The judge referred to the likelihood of a certain amount of “tactical posturing” going on by both sides, with each pushing for the outcome that fit the reasons being put forward.

The judge highlighted that given the claimants were funded by a litigation funder, they were likely to want to ensure that funding was deployed addressing core issues that put pressure on the defendant rather than side issues. He also noted that Standard Chartered seemed willing to throw vast resources at the case in order to fight every point.


The judge’s decision

Ultimately, the judge adopted what he described as a realistic and pragmatic approach. He ordered that standing, common issues to Standard Chartered (ie, those relating to liability) and common reliance issues (i.e., price reliance which was common to all claimants) would be heard at trial 1. Trial 2 would address all other reliance issues, limitation, causation and quantum. The judge also ordered the claimants to progress their individual reliance claims and limitation (in accordance with RSA, G4S and Serco).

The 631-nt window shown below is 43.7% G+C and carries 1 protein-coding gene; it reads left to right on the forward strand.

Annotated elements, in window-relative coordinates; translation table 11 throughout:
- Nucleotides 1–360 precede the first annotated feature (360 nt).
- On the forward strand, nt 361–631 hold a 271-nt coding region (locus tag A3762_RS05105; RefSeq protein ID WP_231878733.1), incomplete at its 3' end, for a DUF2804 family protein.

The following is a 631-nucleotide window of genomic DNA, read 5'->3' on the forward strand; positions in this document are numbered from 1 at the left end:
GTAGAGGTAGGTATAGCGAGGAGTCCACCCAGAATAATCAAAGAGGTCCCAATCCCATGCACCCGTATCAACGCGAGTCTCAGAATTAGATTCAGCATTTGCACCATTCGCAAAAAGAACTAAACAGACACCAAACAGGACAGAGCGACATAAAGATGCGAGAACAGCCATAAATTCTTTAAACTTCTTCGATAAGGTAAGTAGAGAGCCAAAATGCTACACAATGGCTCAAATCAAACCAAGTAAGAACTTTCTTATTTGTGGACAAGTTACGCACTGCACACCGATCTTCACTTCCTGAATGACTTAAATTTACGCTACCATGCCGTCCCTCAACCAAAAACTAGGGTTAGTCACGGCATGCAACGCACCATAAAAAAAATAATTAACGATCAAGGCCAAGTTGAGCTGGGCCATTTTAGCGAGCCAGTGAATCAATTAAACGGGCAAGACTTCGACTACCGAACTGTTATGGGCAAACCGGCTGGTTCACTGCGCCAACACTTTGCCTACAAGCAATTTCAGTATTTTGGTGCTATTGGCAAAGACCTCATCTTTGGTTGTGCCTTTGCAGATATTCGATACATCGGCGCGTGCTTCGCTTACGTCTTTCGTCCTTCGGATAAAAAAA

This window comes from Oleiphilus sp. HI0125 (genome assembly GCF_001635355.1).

The judge cited a number of reasons for this approach, including:

  1. It was important the trial was manageable for the court;
  2. If trial 2 could be avoided, there would be a significant saving of court time;
  3. This approach would likely facilitate settlement before and after trial 1 as Standard Chartered would have a much better idea of the case it was facing;
  4. The split was not unfair on the claimants, who had brought these claims and whose conduct had already been criticised;
  5. The claimants should be actively involved in the claims they had brought;
  6. It was important that evidence in relation to reliance and limitation was “nailed down” sooner rather than later; and
  7. Given their wider implications, common reliance issues should be dealt with in trial 1.


Trial date

The judge directed that the trial date be pushed back to October 2026, given the amount of work still to be done. He was unconvinced that the parties could be ready for a trial starting in January 2026.

The case management orders made by the judge largely reflect the structure adopted in other securities cases. They illustrate how the court will reach its own decision regarding the management of these types of actions, albeit that decision will be shaped by the increasing amounts of case law relating to case management in previous, similar actions.